- Australia is currently attempting to implement site-blocking legislation by involving search engines and various online platforms.
- Google has already refused such injunctions from Russia and has given the same reaction to Australia.
- The tech giant has been called out by mass media company Village Roadshow for supporting piracy.
Site-blocking legislations may soon become a norm, but as of now, Google is not supportive of such intervention by governments. The tech giant believes that such implementations are usually rushed and many websites that do not deserve to get blocked end up being blacklisted despite a lack of evidence.
Australia has been attempting to implement direct injunctions under Section 115a of the country’s Copyright Act. The system has been in effect since 2015, but Google is yet to comply with it. Russia has also implemented a blacklist to weed out pirate websites, but Google offered Russia the same response and may be fined for it as well.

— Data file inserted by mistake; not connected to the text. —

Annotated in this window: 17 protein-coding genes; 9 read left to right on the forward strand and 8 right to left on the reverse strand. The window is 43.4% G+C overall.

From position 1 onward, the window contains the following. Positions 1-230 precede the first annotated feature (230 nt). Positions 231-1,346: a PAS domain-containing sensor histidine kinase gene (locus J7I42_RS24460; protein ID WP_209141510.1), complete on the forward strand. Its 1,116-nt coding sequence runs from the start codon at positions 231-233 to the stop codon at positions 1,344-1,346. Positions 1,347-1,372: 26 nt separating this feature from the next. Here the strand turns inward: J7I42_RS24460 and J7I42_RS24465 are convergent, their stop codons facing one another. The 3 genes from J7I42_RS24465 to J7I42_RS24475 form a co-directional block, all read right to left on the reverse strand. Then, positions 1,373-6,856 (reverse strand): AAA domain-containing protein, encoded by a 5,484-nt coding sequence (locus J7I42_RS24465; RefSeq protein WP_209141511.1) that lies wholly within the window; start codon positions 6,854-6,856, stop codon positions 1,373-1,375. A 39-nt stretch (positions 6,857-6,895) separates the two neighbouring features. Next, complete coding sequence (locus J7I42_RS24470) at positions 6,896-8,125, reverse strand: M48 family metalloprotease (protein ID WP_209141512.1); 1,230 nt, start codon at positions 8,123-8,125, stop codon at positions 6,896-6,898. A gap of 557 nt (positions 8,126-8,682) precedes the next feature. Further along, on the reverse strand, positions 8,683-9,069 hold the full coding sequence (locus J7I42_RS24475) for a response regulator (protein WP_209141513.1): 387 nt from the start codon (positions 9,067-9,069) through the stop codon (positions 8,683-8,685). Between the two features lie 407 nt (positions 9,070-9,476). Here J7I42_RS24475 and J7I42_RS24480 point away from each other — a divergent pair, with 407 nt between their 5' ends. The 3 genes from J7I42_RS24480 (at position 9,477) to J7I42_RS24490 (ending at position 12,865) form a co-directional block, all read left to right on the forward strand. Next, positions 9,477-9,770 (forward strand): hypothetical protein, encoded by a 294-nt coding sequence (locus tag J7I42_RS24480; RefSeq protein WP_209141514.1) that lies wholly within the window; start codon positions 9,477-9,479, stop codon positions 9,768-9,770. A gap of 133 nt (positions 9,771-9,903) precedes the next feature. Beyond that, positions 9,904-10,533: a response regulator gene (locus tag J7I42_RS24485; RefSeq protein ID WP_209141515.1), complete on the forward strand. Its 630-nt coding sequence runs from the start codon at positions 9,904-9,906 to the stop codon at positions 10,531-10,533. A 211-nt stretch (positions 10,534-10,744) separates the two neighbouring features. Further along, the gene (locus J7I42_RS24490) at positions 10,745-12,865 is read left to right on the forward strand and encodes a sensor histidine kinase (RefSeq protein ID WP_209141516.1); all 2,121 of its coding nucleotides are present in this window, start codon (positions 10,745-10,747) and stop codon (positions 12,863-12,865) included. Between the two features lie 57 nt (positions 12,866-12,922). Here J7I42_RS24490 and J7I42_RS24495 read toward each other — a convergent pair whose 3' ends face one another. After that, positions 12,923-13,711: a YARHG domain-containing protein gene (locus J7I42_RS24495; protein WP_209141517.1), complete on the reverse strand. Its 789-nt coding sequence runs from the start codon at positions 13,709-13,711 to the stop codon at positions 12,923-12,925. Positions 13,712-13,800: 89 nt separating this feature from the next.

Mass media company Village Roadshow called out Google and said the company’s fight against piracy is nothing but a sham. CEO Graham Burke went as far as to call the tech giant 'no different from stealing a loaf of bread from a 7-11 store' due to the search engine not taking any action. The media group feels that the tech giant is simply helping Internet users download pirated content instead of actually stopping them from doing so. Google’s search engine currently does block all links to pirated content but torrent website URLs that do not contain links to downloads are allowed, which makes it easy for users to get access to such websites through a simple search.
The tech giant submitted a statement to the Senate Standing Committee on Environment and Communications revealing that “Google opposes Section 115(2B)(a)(ii) and (b)(ii) of the Bill, which would have the effect of removing the direct oversight of the Federal Court over the site blocking process and instead leave it to commercial entities to decide which websites Australian users may access.”
Google believes that the current injunction system where Federal courts grant orders is quite effective which is proven by the declining rates of piracy in Australia. The company wants to retain its own voluntary measures to fight results instead of adopting the recommended takedown regime.